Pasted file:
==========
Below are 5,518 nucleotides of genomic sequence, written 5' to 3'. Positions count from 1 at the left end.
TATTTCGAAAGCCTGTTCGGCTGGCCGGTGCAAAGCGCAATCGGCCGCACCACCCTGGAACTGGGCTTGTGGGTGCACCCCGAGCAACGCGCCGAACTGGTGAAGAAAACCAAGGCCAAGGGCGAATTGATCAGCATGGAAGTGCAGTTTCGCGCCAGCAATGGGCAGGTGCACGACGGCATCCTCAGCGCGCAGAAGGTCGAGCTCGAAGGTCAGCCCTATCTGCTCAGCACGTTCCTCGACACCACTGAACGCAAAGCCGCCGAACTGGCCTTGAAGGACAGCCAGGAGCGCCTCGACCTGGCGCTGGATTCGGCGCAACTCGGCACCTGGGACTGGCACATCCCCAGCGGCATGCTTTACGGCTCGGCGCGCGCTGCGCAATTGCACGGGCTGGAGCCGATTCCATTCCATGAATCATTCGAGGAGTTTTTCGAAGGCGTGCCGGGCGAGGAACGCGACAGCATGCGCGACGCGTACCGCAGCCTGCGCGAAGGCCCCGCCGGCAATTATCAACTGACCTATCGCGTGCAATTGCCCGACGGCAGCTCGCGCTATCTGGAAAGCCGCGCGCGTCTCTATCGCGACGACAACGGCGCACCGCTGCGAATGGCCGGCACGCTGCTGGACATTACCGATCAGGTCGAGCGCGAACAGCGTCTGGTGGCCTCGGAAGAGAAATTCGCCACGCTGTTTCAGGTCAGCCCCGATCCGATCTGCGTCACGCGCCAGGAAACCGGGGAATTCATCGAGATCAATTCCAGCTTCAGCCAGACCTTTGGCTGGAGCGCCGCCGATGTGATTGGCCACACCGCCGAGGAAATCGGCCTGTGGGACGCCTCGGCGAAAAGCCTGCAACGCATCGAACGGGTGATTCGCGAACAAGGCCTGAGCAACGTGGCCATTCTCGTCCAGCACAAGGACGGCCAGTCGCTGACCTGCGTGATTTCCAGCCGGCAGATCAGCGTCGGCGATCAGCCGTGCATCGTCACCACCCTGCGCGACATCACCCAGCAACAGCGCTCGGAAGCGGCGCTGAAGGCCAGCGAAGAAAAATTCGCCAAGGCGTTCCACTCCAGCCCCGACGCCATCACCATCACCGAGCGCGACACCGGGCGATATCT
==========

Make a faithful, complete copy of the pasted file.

Below are 5,518 nucleotides of genomic sequence, written 5' to 3'. Positions count from 1 at the left end.
TATTTCGAAAGCCTGTTCGGCTGGCCGGTGCAAAGCGCAATCGGCCGCACCACCCTGGAACTGGGCTTGTGGGTGCACCCCGAGCAACGCGCCGAACTGGTGAAGAAAACCAAGGCCAAGGGCGAATTGATCAGCATGGAAGTGCAGTTTCGCGCCAGCAATGGGCAGGTGCACGACGGCATCCTCAGCGCGCAGAAGGTCGAGCTCGAAGGTCAGCCCTATCTGCTCAGCACGTTCCTCGACACCACTGAACGCAAAGCCGCCGAACTGGCCTTGAAGGACAGCCAGGAGCGCCTCGACCTGGCGCTGGATTCGGCGCAACTCGGCACCTGGGACTGGCACATCCCCAGCGGCATGCTTTACGGCTCGGCGCGCGCTGCGCAATTGCACGGGCTGGAGCCGATTCCATTCCATGAATCATTCGAGGAGTTTTTCGAAGGCGTGCCGGGCGAGGAACGCGACAGCATGCGCGACGCGTACCGCAGCCTGCGCGAAGGCCCCGCCGGCAATTATCAACTGACCTATCGCGTGCAATTGCCCGACGGCAGCTCGCGCTATCTGGAAAGCCGCGCGCGTCTCTATCGCGACGACAACGGCGCACCGCTGCGAATGGCCGGCACGCTGCTGGACATTACCGATCAGGTCGAGCGCGAACAGCGTCTGGTGGCCTCGGAAGAGAAATTCGCCACGCTGTTTCAGGTCAGCCCCGATCCGATCTGCGTCACGCGCCAGGAAACCGGGGAATTCATCGAGATCAATTCCAGCTTCAGCCAGACCTTTGGCTGGAGCGCCGCCGATGTGATTGGCCACACCGCCGAGGAAATCGGCCTGTGGGACGCCTCGGCGAAAAGCCTGCAACGCATCGAACGGGTGATTCGCGAACAAGGCCTGAGCAACGTGGCCATTCTCGTCCAGCACAAGGACGGCCAGTCGCTGACCTGCGTGATTTCCAGCCGGCAGATCAGCGTCGGCGATCAGCCGTGCATCGTCACCACCCTGCGCGACATCACCCAGCAACAGCGCTCGGAAGCGGCGCTGAAGGCCAGCGAAGAAAAATTCGCCAAGGCGTTCCACTCCAGCCCCGACGCCATCACCATCACCGAGCGCGACACCGGGCGATATCT